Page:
Forgetting to be married can sabotage all your hopes and dreams for a healthy family. It is very easy for the roles to blur between being a parent and being a spouse. A major task will be to safeguard your marriage by putting your spouse ahead of the children at appropriate times. Remember, marital happiness is important not only for us but for our children as well.

While doing things as a family, many couples fail to keep some time on the busy calendar for them alone.  It’s important to do fun things together as a couple. It keeps the relationship dynamic and relieves some of the stress brought on by parenting demands.

Cindy and I learned this when we went to a restaurant for our first dinner as parents. We looked forward to being with each other and having a nice meal. Thinking that a babysitter was unnecessary, we brought our newborn daughter along assuming she would sleep through the meal in her carrier.  It was working out great until the dinners arrived at our table.  Just as we were beginning to enjoy the tasty seafood our dear daughter made a noise that could be heard several tables away.  The odor that followed did not contribute to an enjoyable meal.  We realized then that our couple time needed to be separate from our parenting.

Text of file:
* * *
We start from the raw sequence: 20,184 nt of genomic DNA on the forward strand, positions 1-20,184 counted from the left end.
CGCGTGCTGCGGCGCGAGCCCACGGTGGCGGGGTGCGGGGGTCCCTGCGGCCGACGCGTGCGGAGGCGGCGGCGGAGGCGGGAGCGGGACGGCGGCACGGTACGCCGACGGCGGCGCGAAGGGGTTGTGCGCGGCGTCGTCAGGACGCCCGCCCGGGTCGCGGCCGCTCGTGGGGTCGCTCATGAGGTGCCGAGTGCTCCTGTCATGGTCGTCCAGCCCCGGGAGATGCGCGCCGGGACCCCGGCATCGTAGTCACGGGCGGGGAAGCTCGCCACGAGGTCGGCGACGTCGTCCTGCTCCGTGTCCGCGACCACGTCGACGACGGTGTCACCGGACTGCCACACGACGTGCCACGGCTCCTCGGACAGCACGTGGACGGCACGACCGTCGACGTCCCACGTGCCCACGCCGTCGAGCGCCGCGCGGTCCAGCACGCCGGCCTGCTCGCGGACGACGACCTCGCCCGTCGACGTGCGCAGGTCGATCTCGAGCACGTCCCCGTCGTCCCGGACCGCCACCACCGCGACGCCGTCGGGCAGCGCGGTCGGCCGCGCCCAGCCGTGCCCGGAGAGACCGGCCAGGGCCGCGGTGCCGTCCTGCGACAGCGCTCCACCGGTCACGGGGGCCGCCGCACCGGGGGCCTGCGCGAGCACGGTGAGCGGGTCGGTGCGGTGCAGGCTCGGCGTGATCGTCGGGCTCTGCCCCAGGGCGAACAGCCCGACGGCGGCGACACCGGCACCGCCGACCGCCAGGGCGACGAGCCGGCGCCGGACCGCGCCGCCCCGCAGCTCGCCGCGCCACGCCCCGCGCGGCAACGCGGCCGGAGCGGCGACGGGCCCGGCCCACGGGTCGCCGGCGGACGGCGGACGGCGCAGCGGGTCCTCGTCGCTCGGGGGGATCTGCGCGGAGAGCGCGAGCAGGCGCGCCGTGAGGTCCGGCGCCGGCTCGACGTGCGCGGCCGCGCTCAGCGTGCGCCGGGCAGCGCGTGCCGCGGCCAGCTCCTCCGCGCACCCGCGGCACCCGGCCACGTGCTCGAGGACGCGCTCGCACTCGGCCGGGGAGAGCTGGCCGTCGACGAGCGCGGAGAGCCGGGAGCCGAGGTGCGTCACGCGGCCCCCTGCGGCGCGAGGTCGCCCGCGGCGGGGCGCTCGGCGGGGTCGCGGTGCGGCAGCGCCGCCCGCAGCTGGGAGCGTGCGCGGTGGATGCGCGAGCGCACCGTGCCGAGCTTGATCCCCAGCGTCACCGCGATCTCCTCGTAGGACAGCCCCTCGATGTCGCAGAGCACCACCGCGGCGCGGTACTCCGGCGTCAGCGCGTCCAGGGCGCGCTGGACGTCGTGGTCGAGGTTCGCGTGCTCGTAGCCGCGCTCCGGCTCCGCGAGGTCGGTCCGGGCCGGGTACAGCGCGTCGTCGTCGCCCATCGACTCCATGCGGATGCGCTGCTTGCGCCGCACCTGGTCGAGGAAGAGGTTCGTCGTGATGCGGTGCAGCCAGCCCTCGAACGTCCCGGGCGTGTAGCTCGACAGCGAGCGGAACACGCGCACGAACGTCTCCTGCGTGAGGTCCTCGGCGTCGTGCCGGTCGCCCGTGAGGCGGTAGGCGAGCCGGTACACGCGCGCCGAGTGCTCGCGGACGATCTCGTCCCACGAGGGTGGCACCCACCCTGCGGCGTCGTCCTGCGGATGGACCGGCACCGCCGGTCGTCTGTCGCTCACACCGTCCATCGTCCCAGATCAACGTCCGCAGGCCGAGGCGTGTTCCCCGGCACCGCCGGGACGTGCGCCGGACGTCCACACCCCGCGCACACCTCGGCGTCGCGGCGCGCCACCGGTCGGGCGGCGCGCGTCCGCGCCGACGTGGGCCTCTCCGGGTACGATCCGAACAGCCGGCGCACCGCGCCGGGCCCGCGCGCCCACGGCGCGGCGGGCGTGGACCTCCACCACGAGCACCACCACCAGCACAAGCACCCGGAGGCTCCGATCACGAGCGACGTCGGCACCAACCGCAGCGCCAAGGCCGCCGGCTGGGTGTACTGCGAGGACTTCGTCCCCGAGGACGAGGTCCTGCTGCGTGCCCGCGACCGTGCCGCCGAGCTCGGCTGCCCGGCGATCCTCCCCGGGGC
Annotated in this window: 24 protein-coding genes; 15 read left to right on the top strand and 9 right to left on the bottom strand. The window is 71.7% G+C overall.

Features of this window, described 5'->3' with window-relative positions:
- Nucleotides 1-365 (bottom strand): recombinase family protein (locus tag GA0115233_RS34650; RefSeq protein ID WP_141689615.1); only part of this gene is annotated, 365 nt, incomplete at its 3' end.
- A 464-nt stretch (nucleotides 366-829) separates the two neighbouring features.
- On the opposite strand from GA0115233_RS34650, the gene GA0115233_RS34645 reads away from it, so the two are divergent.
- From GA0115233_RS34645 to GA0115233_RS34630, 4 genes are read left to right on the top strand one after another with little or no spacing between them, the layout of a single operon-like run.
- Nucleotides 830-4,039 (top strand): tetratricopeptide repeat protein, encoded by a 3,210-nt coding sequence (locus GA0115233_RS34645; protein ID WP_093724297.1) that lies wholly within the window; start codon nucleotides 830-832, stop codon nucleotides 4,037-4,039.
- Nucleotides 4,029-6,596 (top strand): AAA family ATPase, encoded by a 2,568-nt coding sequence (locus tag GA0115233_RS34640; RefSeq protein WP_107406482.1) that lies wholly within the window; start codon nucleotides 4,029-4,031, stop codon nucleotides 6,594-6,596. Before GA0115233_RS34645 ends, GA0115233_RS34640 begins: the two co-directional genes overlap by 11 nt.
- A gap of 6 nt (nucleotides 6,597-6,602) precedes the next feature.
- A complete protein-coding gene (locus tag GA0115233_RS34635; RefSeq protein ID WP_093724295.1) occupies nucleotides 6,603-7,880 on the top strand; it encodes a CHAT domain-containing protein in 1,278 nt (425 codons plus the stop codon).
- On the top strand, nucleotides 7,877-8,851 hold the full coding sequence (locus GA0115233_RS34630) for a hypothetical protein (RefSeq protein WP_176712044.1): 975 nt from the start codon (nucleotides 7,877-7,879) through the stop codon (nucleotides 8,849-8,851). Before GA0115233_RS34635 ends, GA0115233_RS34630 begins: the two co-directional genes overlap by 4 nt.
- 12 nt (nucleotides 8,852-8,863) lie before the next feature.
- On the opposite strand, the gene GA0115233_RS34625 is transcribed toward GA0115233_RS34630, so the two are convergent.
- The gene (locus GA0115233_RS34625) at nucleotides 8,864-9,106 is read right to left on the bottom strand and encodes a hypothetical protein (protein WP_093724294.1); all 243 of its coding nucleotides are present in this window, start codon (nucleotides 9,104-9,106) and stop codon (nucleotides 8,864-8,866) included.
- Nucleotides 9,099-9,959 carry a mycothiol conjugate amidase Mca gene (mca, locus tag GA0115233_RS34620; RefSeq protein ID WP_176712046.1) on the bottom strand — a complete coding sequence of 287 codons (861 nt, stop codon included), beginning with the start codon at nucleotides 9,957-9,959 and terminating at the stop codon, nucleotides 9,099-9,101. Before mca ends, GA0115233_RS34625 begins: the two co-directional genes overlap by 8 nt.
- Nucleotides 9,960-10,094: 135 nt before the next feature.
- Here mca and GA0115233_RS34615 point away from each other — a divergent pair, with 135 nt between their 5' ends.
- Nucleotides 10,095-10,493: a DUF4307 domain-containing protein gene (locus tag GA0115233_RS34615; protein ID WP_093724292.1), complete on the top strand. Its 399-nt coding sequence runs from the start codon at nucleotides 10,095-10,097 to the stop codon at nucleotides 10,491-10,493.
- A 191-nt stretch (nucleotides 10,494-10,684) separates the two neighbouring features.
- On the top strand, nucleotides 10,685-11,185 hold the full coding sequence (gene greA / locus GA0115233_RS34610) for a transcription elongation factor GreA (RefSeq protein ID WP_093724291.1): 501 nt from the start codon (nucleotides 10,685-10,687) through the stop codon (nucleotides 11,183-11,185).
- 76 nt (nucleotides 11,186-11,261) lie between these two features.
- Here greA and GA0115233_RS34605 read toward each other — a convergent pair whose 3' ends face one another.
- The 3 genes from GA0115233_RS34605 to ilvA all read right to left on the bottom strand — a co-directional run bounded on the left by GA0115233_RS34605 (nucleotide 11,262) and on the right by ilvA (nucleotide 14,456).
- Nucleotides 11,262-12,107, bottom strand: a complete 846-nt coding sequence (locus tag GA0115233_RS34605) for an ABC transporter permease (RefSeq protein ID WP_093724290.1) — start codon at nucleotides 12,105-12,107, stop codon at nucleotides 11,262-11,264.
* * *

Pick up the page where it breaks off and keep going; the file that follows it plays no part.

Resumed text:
As our family grew and we became more immersed in parenting, one of the key things we did was to get control of the family calendar.  We monitored our activities to prevent over-commitment and to have some semblance of a life at home. Date nights were intentionally put on the family calendar and money for babysitters was allocated in the family budget. Occasionally, Cindy and I would go away by ourselves on an overnight trip not far from home.

We also found it helpful to put the kids to bed at a decent hour on a regular basis.  Not only did they benefit from the rest and routine, but we also found time in the evening for each other.

Your marriage is a rich and personal resource for your children. As you focus on your children and all that is involved in raising them, don’t forget to be married.